The results from So You Think’s four seasons at Coolmore in Ireland (2013 to ’16 inclusive, meaning that his eldest offspring have just turned four) have so far been relatively unspectacular, but Down Under he has excelled. He seems currently to be shaping up as Australasia’s most promising young source of high-class middle-distance gallopers. He seems to be his father’s heir. (It should be added that there are still some younger High Chaparral stallions as yet unproven, most obviously the Arrowfield-based Dundeel (NZ), himself a seven-time Group 1 winner).

From the outset, So You Think has been throwing a startlingly high proportion of good horses. The 114 members of his first Australian crop are still only 4-year-olds so we can expect their collective statistics to improve further, but already more than 10% of them are stakes performers. Of the 89 who have run, 58 (ie 65%) have won, accumulating a total of 110 victories. Of the 12 stakes performers in that crop, two were Group 1 Classic-winning 3-year-olds: G1 Randwick Guineas winner Inference (Aus) and G1 NZ 1,000 Guineas heroine La Diosa (NZ). The crop also included the top-class NZ-based Group 2-winning juvenile Gold Rush (NZ), emphasising the versatility of a stallion whose first crop has registered stakes victories at distances from 1200m to the 2500m at which Hobart Guineas and Tasmanian Derby winner Northwest Passage (Aus) won last season’s Night Cup at Moonee Valley.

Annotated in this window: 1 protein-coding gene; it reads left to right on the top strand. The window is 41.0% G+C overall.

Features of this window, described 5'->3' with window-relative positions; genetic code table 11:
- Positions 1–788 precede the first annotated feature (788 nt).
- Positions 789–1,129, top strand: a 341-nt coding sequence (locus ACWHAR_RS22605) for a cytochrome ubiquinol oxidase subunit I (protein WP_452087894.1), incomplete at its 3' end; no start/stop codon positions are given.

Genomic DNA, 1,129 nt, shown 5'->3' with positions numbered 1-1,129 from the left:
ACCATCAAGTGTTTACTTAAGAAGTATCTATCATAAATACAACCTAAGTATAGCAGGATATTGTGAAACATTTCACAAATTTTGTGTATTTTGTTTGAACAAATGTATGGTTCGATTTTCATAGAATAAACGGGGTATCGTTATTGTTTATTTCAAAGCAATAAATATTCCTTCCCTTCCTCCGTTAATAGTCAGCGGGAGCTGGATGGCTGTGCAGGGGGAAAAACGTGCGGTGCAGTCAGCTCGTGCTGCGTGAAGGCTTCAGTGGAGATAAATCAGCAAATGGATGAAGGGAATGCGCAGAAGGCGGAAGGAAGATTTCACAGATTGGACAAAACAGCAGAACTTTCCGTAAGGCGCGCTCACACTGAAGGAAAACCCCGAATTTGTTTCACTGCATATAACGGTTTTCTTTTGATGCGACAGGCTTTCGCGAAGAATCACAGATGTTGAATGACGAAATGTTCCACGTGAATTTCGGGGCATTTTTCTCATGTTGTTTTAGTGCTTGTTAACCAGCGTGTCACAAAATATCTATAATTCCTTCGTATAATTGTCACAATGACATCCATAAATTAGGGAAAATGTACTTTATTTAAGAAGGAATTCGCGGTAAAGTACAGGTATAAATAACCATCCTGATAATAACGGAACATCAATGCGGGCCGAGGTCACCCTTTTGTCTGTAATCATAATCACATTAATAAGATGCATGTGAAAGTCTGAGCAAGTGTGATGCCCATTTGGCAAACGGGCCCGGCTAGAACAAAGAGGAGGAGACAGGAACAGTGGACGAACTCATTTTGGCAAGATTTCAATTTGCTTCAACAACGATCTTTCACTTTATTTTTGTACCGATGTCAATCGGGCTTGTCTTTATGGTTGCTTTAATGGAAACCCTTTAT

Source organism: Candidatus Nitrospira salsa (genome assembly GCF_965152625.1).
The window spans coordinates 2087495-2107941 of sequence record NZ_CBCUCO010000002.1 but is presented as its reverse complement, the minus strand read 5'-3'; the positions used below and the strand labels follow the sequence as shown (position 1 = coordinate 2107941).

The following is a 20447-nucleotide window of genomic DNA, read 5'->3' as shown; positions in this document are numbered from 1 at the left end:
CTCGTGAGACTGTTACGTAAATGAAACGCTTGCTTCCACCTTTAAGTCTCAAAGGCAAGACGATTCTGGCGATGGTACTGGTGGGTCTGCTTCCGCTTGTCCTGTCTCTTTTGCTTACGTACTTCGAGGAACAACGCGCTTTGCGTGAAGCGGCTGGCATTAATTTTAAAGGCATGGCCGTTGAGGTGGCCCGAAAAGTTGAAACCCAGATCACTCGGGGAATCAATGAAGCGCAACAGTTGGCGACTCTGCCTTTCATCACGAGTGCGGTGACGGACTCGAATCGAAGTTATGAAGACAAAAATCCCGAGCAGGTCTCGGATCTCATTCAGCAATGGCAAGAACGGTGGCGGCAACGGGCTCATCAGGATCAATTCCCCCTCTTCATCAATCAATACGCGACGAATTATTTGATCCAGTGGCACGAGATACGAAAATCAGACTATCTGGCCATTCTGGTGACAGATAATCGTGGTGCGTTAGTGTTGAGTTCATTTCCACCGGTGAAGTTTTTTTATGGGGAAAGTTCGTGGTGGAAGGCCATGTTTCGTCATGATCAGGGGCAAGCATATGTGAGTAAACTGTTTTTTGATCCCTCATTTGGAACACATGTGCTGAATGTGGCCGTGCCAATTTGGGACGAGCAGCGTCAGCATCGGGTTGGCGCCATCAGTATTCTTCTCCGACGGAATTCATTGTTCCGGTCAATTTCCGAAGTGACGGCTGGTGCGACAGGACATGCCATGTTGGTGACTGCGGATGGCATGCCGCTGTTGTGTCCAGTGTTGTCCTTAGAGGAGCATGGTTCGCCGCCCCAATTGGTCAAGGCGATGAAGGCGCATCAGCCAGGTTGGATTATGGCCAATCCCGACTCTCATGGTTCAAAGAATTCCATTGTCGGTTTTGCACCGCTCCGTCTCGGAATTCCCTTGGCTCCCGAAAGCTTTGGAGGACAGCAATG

Prior to taking last season’s Randwick Guineas, Inference had finished third in the spring in the G1 VRC Derby. Subsequently he finished second in the G1 Rosehill Guineas with another son of So You Think, So Si Bon (Aus), a short head away in third. This season So You Think’s second crop of 3-year-olds has thrown up his third Group 1 Classic winner: D’Argento (Aus), winner last Saturday of the G1 Rosehill Guineas in a manner which has seen him promoted to favouritism for the G1 Australian Derby at Randwick on Apr. 7. That Rosehill Guineas triumph made it a black-type double on Rosehill’s Golden Slipper card for So You Think following the win earlier in the afternoon of The Pinnacle (Aus) in the G3 Epona S. The previous day the So You Think 3-year-old Think Bleue (Aus) had taken the G3 Alexandra S. in Melbourne.

So You Think’s stud career is thriving. One can imagine that Bart Cummings is looking down and smiling.